America usually ends up driving the world. If Obama goes for a smart super-grid, you can almost guarantee that Merkel and her fellow Europeans will suddenly get more enthusiastic about a super-grid scheme quietly being promoted there to hook up to solar energy from the Sahara desert. A grander version would also tap geothermal energy from Iceland, hydropower from Scandinavia, and wind power from the North Sea.

And China? Whisper it quietly, but China is already the world’s largest manufacturer of wind turbines. Any industrialist sitting in China and watching the U.S. government open its wallet to rebuild the country’s energy infrastructure will be thinking contracts, contracts, contracts. China will want to manufacture the wind turbines and solar panels and superconducting cables.

The U.S. market is so big it could have huge implications for R&D and energy manufacturing around the world. And if green tech is good enough for Americans, then everyone will want not just to make it but to use it as well.

Climate scientists believe we have to cut global greenhouse gas emissions by more than 50 percent by 2050, with cuts of 80-90 percent in industrialized countries. If so, then the decarbonization of our economies has to be completed within the lifetime of power plants being designed and financed now.

In Germany, once the darling of the greens, they are talking right now about building a new generation of coal-fired power stations. In America, the talk is different. The talk is about delivering energy security AND climate security. But talk is just talk. Let’s hope Obama delivers on what he says.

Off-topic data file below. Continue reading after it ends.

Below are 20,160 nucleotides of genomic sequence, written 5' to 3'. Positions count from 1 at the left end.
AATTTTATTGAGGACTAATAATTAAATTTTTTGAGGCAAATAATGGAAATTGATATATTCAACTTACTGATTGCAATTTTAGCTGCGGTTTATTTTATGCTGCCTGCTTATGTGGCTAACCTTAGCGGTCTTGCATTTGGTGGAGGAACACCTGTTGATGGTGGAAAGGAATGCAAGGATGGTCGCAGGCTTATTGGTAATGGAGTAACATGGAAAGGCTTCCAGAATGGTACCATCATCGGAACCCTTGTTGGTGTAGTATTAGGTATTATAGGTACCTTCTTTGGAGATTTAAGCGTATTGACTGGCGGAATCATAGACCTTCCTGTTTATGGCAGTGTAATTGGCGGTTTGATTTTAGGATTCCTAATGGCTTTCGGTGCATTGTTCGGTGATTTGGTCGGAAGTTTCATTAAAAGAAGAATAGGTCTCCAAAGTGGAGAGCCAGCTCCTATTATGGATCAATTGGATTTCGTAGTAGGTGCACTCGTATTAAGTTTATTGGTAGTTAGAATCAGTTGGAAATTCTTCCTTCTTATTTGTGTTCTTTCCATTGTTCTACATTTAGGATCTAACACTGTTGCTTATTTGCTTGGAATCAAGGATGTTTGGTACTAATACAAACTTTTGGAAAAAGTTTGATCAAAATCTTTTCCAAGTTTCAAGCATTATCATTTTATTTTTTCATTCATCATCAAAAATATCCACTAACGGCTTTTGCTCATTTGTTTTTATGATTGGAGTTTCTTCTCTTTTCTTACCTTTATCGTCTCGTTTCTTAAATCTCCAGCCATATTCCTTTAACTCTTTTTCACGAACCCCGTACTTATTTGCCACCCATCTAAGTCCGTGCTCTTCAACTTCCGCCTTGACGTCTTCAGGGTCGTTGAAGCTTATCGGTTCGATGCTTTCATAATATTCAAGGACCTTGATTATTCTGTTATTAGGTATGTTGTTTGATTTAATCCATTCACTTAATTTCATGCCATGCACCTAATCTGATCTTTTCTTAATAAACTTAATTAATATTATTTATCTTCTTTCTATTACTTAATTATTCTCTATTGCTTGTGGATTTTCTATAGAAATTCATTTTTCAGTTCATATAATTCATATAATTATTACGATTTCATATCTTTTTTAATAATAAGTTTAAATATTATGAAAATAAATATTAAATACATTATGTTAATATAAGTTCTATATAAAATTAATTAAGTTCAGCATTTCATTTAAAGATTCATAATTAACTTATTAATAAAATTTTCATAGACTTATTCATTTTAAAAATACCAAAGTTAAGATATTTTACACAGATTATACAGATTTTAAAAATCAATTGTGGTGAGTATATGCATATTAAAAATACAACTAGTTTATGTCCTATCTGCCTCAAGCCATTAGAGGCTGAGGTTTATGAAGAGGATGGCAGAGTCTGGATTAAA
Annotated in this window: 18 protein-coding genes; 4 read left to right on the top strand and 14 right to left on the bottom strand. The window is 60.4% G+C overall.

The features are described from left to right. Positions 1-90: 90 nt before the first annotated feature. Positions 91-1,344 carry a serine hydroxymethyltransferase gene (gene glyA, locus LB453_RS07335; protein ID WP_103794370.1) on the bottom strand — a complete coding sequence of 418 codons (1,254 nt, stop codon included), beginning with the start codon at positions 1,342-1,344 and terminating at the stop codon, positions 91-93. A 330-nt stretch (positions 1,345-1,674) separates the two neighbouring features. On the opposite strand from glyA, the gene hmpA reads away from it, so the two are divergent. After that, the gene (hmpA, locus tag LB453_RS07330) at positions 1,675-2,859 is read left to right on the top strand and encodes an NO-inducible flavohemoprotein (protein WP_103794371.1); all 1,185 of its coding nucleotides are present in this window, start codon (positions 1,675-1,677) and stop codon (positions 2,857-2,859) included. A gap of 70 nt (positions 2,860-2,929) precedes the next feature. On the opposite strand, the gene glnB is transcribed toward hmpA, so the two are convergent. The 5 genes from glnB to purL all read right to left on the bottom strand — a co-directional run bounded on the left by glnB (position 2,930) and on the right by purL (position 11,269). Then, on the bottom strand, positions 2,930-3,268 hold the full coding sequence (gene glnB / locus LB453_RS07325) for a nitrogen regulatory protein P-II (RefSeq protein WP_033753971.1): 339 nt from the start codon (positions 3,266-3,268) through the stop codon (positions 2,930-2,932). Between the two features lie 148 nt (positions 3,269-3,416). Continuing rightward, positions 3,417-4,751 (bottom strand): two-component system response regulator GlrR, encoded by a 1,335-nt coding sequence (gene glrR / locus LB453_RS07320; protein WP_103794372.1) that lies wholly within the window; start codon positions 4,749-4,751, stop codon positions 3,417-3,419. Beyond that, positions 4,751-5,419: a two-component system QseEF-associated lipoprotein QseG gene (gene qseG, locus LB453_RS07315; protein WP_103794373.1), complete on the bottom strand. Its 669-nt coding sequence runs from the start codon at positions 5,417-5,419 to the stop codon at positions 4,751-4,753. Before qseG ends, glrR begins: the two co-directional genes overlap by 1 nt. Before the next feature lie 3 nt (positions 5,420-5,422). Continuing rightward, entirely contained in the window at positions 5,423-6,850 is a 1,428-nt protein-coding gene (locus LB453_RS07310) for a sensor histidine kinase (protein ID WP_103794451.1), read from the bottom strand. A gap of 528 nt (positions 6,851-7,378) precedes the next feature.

POSTED ON 12 Jan 2009 IN Climate Climate Policy & Politics Europe North America 


I agree with you - and the fact that the USA is one country, makes legislation so much easier than in the EU. There are all types of competitive pressures (such as with aviation (UK), auto sectors (Germany)) where dealing with climate change hurts one country at the expense of another.

This is not to say that there are not tremendous interest group pressures within each country - such as dealing with coal in the USA (and elsewhere). For a discussion about public opinion to do with coal, you can see a recent press release we have produced ..


Posted by Peter Winters on 12 Jan 2009

I hope you're right, Fred. It would be great to see the US take the lead in solving a global problem rather than in bombing places.
Posted by Spencer Fitz-Gibbon on 13 Jan 2009

The potential is huge.

I find it strange that the media focuses on photocells, which are currently an inferior technology (except for small scale applications).

Solar Thermal is cheaper, and comes with built in storage, so as to better manage demand volatility.

By my calculations, the 40,000 MW you quote is too small. Just in California, there is 52,000 MW. (See: http://cleanfutureenergy.com/modules/wordpress/?p=45 )
Posted by Clean Future Energy on 13 Jan 2009

Obviously this is better than coal-fired power plants, but it ties us even more to large-scale generation systems. I hope that any move we make towards a mega-scale solar thermal system for the US is part of a coordinated effort to significantly reduce demand. If all we do is replace current supply with greener sources, we will have missed the biggest opportunity. And we'll use way more land, and way more fossil fuels building the solar thermal installations, than if we start with some serious conservation measures.

I cut my own home energy use to less than a quarter my provincial average for a household of four - without buying any fancy technology other than a Kill A Watt meter (see http://www.green-energy-efficient-homes.com/kill-a-watt.html) to figure out where my electricity was getting used. If there were proper incentives (read full-cost accounting of electricity prices) in place, and a bit more funding for home energy audit subsidies to help people figure out how to conserve, we could close down many coal fired power plants for good before a single new solar thermal plant opens.